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Coaching with Assessment for Leadership Development

08-December-2014
08-December-2014 0:00
in Development
by Jon Cowell

Talent development is powerfully enhanced when assessment and coaching are integrated. Assessment alone is a diagnosis with no action while coaching alone may not address the most critical development needs.

 

Why combine assessment and coaching?

 

Leadership development is an ongoing process, not a one-off event. Very few of us can change ingrained habits simply by being told what we need to be better at. Productive habits enable us to get more done quickly using our ‘unconscious competence’. Athletes excel at this. They make it look easy thanks to years of repetitive practice. A top professional tennis player needs to react quickly without having to think about it. 

 

This is why routines are so hard to change. Managers who over worry about getting the details right, for instance, won’t become great at empowering team members overnight. Follow up coaching is essential to maintain momentum. Coaches help managers review what they worked on since the last coaching meeting, what went well and what needs further effort. Real, lasting change depends on establishing new habits, which won’t happen without ongoing coaching.

 

The bottom line is that developmental assessments alone won’t deliver their full impact without follow up coaching to sustain momentum for change.

 

Why bother with assessment?

 

No doubt some management development needs are so obvious that a formal assessment isn’t required. But assessment is like taking inventory. Doing only ad hoc inventory checks might reveal obviously missing items but overlook other critical shortages.

 

A well-conducted assessment is both more credible and more motivational because it encourages participants to take action. If it is only a colleague or boss telling you to work on something, it is easy to discount their feedback as biased.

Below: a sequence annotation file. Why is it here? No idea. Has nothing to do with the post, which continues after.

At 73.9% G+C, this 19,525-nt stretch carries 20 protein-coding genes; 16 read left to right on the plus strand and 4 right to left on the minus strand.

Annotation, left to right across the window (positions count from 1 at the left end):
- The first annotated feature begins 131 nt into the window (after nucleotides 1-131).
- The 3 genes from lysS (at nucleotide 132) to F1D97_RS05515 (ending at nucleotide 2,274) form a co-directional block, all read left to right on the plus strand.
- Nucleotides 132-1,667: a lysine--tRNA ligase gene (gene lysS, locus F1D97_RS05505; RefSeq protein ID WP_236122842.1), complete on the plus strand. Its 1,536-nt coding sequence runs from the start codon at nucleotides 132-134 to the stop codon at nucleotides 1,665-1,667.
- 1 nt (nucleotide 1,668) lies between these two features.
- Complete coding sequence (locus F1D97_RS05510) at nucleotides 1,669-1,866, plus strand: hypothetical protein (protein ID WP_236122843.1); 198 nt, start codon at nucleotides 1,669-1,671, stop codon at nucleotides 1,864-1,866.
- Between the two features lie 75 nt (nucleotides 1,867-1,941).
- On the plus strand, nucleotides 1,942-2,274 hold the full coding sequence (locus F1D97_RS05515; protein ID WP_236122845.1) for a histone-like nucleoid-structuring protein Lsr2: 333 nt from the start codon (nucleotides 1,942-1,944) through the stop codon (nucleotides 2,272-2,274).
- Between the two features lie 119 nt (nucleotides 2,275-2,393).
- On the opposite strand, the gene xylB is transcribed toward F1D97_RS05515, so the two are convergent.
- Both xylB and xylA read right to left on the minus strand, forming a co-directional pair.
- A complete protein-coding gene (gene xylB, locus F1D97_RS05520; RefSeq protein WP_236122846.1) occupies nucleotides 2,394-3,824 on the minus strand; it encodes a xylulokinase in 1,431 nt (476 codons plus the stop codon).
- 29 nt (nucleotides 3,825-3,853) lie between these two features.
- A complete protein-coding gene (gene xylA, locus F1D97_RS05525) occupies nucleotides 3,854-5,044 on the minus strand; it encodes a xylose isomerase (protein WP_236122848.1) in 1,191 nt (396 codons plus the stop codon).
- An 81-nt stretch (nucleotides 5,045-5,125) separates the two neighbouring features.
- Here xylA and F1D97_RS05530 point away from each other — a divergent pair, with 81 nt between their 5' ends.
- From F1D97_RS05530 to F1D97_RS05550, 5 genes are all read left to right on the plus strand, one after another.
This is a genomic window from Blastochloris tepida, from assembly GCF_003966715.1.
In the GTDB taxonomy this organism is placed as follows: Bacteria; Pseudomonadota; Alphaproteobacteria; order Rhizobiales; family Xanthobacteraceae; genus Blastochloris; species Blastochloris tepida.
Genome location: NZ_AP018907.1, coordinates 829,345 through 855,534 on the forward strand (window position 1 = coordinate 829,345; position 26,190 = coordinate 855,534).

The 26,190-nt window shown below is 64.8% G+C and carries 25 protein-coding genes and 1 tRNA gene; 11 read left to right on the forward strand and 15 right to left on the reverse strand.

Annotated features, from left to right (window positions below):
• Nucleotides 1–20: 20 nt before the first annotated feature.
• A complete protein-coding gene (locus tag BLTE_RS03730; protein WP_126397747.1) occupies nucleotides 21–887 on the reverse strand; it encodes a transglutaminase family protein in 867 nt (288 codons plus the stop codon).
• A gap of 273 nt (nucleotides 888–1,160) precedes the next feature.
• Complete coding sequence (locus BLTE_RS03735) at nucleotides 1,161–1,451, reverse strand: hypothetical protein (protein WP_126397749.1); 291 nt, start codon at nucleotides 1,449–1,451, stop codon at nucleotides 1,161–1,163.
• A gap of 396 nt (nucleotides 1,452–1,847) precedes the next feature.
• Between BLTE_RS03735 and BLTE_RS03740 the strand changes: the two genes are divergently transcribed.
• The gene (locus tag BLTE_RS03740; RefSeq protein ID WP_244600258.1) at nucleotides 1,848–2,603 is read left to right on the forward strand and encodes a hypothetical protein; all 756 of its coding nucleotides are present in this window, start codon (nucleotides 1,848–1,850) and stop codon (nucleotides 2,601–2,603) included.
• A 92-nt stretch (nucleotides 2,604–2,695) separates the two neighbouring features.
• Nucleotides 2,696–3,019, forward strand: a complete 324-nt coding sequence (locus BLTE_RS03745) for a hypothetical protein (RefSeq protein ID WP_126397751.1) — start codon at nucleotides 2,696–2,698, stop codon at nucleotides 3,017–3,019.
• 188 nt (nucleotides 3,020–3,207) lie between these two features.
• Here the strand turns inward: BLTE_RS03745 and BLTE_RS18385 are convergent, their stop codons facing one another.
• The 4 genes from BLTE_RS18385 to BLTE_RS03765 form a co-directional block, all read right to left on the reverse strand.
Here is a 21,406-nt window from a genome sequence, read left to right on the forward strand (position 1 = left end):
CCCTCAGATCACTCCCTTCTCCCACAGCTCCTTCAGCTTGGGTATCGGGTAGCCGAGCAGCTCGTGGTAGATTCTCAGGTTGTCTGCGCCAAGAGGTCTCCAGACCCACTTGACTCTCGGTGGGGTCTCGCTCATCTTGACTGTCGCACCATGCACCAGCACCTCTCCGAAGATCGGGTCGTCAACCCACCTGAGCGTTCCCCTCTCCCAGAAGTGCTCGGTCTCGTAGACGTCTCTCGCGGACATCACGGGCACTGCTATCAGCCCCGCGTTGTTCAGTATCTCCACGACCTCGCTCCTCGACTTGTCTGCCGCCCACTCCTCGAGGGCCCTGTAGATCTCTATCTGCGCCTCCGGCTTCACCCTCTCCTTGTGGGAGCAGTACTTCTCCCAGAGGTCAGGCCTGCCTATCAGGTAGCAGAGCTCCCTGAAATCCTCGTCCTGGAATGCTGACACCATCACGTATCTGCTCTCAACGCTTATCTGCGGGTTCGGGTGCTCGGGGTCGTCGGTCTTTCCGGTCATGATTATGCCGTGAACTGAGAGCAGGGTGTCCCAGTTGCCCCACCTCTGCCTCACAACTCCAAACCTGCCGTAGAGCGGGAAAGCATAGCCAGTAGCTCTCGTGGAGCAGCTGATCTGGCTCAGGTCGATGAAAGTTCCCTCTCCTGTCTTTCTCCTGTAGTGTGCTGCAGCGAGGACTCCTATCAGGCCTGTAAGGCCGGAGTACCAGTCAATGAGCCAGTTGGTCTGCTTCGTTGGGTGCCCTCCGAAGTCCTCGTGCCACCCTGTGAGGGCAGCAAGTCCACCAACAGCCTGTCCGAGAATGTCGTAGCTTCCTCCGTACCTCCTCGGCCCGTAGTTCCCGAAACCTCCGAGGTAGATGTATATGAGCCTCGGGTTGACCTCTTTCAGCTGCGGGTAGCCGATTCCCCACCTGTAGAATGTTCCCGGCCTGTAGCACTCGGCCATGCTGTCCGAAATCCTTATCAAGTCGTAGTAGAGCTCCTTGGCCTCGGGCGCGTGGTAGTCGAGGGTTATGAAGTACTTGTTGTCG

A study conducted by Chris Argyris of learning in a large consulting firm showed how difficult it is to learn from mistakes. He found that many employees tend to make excuses for failures, to blame circumstances or point the finger at colleagues. This is understandable. We all want to look good, to appear to know what we are doing. Take politicians for example. When was the last time you heard one admitting to getting it wrong?

 

Thus it is too easy to dismiss informal or ad hoc feedback. A formal assessment has a greater chance of encouraging participants to stop and take stock more fully. Studies have shown that we often overrate our strengths, crediting our skills for our successes whilst attributing colleague successes to luck. The opposite bias is also common – over emphasising our failures and discounting our strengths and achievements. Either way, objective self-perception is not easy.

 

A rounded assessment process is like looking in a mirror, really taking a hard look, not just a cursory glance to see if our hair is in place.  An effective assessment is strategic; it focuses on competencies that are most critical for success at a target level or position.

 

A structured self-assessment can add value too, asking participants to rate themselves on the core competencies in advance of the formal assessment process. This pre-work helps the person giving feedback to see whether participants over rate themselves or give themselves unrealistically low ratings.

 

To facilitate objective self-ratings, it helps to include positive and negative behavioural descriptions of each competency. Otherwise, people just guess or apply their own understanding of what it takes to exhibit a particular competency.

 

Post assessment follow up

 

Assessment feedback must include what happens next. Participants should be engaged in creating their own development plans to foster genuine ownership.

 

Self-awareness is only the first step in personal growth. You can practice new habits by trying something new, such as delegating a task to team members that you normally do yourself. Coaching for better listening or influencing can include role-playing with immediate feedback and supportive coaching.

 

Combining assessment and coaching generates a more practical focus. Personal development plans can be vague. Coaching pushes us to focus on what we will actually do differently every day. The result is a much greater chance of real development.